Don’t misunderstand me: I was pleased for James, but I guess it’s only natural that my pleasure on his behalf was also tinged with a bit of envy, since he was driving the car that I’d won the world championship with in 1974, that I’d come second in the world championship with in 1975, and that I’d recently developed into an even faster and even better car for 1976.
Anyway, qualifying at Fuji went pretty much as we’d all expected - James qualified on the front row, in P2, while Niki qualified just behind him in P3. The surprise was that Mario took the pole. Mario had been carefully developing that year’s Lotus, the Type 77, all season, but it was his first pole of the year and he’d qualified only ninth for the previous grand prix, at Watkins Glen.
On race day, though, everything we’d learned over the past few days became irrelevant as the heavens opened. Never before or since, in my entire racing career, have I known rain quite as fierce. The circuit was totally flooded, its flat wide asphalt covered in lakes of sitting water. It was patently unsafe. In those days we used to do a morning warm-up on race day - and the accidents that marred the Fuji warm-up made it very clear that the rain had made the circuit quite undriveable.
The huge puddles made it impossible for the cars not not to aquaplane, whatever the drivers did to try to prevent it, and the spray was so bad that the visibility was truly dreadful. As a result, in the warm-up, my and my brother Wilson’s old friend Carlos Pace shunted his Brabham, soon to be followed by Jean-Pierre Jarier (Shadow), Hans-Joachim Stuck (March) and Larry Perkins (Brabham), all of whom also lost control of their cars in the impossible conditions.
We drivers met to discuss the situation, and I was of the view that we should delay the start (originally slated for 1.30pm) until the rain had abated. A majority of the other drivers agreed with me. A delay was duly announced - but still the rain continued to fall.
Finally, at 3.00pm, although the conditions were by then no better than they’d been at 1.30pm, we were told that the race would start in five minutes’ time. I was amazed - and angry too. The rain was still extremely heavy, the lakes of standing water were as wide and as deep as ever, and the visibility was now perhaps even worse than it had been at 1.30pm, a heavy mist on the main straight reducing visibility to less than 200 metres.
I told my team that I’d start the race, do a few exploratory laps, but drive into the pits and retire if I considered the conditions too unsafe. And that’s exactly what I did, after just nine laps. Larry and Carlos, the two Brabham drivers who had already shunted in the warm-up, did likewise after just one lap and seven laps respectively. But our three retirements went largely unnoticed, because after two laps Niki did the same thing, voluntarily offering the world championship to James if he could finish in the top four. At the time Niki drove in to the pits to retire, James was leading.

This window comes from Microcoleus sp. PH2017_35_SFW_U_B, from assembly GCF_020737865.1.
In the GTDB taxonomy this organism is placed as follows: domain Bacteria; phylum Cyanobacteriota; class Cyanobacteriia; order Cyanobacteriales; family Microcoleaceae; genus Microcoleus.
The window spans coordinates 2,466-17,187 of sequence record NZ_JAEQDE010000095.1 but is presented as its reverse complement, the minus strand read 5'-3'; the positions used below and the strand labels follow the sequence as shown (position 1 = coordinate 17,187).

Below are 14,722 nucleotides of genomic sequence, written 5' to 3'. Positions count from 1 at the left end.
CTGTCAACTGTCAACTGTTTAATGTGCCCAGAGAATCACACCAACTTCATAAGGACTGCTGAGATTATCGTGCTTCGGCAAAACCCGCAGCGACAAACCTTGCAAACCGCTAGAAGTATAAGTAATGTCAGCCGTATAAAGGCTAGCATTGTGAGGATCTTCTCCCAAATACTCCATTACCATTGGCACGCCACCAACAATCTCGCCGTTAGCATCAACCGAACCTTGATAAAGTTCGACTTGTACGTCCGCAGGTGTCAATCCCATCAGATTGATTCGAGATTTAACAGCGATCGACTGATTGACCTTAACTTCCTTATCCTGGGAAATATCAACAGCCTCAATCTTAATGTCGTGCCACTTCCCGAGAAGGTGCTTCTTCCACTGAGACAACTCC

It was the right decision, and I’ll always respect Niki for making it, especially as the pressure on him to continue, not least from Ferrari and the Ferrari-mad Italian press, must have been intense.
I watched the rest of the race from the Copersucar-Fittipaldi pitwall, and what I saw was mayhem. I felt sorry for some of the drivers - some of whom had been told by their bosses that they’d be sacked if they refused to race - but there were others whose decision to race I regarded as plainly irresponsible.
Let me clarify. I loved F1. I loved racing. I did then and I do now. It was - and is - my life. I believe I was put on earth to race cars. I was always quick in the wet, and I always enjoyed the special challenge that rainfall presented. I relished racing on superfast circuits that really tested a driver’s courage and ability - places like the old Nurburgring, the old Interlagos, Brands Hatch, Watkins Glen, Osterreichring et al - and I understood that my chosen profession was a dangerous one. I accepted that risk.
But on two occasions in my F1 career I encountered conditions that presented an unacceptable level of danger, and on both those occasions I decided to drive in to the pits and retire. The first was at Montjuic (Spain) in 1975, because the organisers hadn’t secured the catch-fencing despite we drivers’ entreaties that they should do so, and the second was at Fuji in 1976.
At Montjuic in 1975 my decision was clearly vindicated by the tragedy that ensued, Rolf Stommelen’s accident killing five spectators in a totally shameful and entirely preventable way as his Hill-Ford careered into the crowd (although, to be clear, Rolf himself was entirely blameless). At Fuji in 1976 we were lucky - but, make no mistake, we could have seen a tragedy of equal or greater proportions had God not been smiling on us that day.